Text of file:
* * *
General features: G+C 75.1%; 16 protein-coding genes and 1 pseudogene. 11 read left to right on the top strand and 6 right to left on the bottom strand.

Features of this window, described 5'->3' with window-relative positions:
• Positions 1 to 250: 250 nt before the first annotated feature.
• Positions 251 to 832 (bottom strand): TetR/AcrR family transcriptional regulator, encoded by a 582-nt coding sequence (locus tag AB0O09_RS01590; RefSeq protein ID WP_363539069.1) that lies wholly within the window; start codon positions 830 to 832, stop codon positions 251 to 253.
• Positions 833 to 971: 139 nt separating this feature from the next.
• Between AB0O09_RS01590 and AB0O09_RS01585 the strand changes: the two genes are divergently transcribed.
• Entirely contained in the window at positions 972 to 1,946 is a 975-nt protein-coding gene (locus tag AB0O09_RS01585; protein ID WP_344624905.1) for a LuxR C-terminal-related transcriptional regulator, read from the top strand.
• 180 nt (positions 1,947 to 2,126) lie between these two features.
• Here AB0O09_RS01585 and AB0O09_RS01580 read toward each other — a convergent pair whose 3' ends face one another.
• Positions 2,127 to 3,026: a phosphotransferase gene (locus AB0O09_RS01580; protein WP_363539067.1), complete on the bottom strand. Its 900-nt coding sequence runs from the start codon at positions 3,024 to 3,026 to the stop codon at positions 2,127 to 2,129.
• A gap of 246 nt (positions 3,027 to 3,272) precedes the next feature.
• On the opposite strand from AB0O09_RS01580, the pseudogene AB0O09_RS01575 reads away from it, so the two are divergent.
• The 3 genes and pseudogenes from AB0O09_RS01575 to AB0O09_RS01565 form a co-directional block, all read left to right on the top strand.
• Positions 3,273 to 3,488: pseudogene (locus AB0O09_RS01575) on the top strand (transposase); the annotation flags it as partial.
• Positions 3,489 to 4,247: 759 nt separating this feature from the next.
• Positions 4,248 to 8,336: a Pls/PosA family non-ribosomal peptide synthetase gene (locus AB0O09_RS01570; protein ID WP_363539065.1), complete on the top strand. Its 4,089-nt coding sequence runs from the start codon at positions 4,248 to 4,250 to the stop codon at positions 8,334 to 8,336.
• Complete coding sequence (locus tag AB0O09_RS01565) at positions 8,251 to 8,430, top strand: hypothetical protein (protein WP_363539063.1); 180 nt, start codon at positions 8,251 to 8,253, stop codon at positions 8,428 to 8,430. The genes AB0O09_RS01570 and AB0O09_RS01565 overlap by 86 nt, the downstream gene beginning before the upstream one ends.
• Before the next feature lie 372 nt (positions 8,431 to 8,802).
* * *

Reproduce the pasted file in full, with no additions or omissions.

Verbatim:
General features: G+C 75.1%; 16 protein-coding genes and 1 pseudogene. 11 read left to right on the top strand and 6 right to left on the bottom strand.

Features of this window, described 5'->3' with window-relative positions:
• Positions 1 to 250: 250 nt before the first annotated feature.
• Positions 251 to 832 (bottom strand): TetR/AcrR family transcriptional regulator, encoded by a 582-nt coding sequence (locus tag AB0O09_RS01590; RefSeq protein ID WP_363539069.1) that lies wholly within the window; start codon positions 830 to 832, stop codon positions 251 to 253.
• Positions 833 to 971: 139 nt separating this feature from the next.
• Between AB0O09_RS01590 and AB0O09_RS01585 the strand changes: the two genes are divergently transcribed.
• Entirely contained in the window at positions 972 to 1,946 is a 975-nt protein-coding gene (locus tag AB0O09_RS01585; protein ID WP_344624905.1) for a LuxR C-terminal-related transcriptional regulator, read from the top strand.
• 180 nt (positions 1,947 to 2,126) lie between these two features.
• Here AB0O09_RS01585 and AB0O09_RS01580 read toward each other — a convergent pair whose 3' ends face one another.
• Positions 2,127 to 3,026: a phosphotransferase gene (locus AB0O09_RS01580; protein WP_363539067.1), complete on the bottom strand. Its 900-nt coding sequence runs from the start codon at positions 3,024 to 3,026 to the stop codon at positions 2,127 to 2,129.
• A gap of 246 nt (positions 3,027 to 3,272) precedes the next feature.
• On the opposite strand from AB0O09_RS01580, the pseudogene AB0O09_RS01575 reads away from it, so the two are divergent.
• The 3 genes and pseudogenes from AB0O09_RS01575 to AB0O09_RS01565 form a co-directional block, all read left to right on the top strand.
• Positions 3,273 to 3,488: pseudogene (locus AB0O09_RS01575) on the top strand (transposase); the annotation flags it as partial.
• Positions 3,489 to 4,247: 759 nt separating this feature from the next.
• Positions 4,248 to 8,336: a Pls/PosA family non-ribosomal peptide synthetase gene (locus AB0O09_RS01570; protein ID WP_363539065.1), complete on the top strand. Its 4,089-nt coding sequence runs from the start codon at positions 4,248 to 4,250 to the stop codon at positions 8,334 to 8,336.
• Complete coding sequence (locus tag AB0O09_RS01565) at positions 8,251 to 8,430, top strand: hypothetical protein (protein WP_363539063.1); 180 nt, start codon at positions 8,251 to 8,253, stop codon at positions 8,428 to 8,430. The genes AB0O09_RS01570 and AB0O09_RS01565 overlap by 86 nt, the downstream gene beginning before the upstream one ends.
• Before the next feature lie 372 nt (positions 8,431 to 8,802).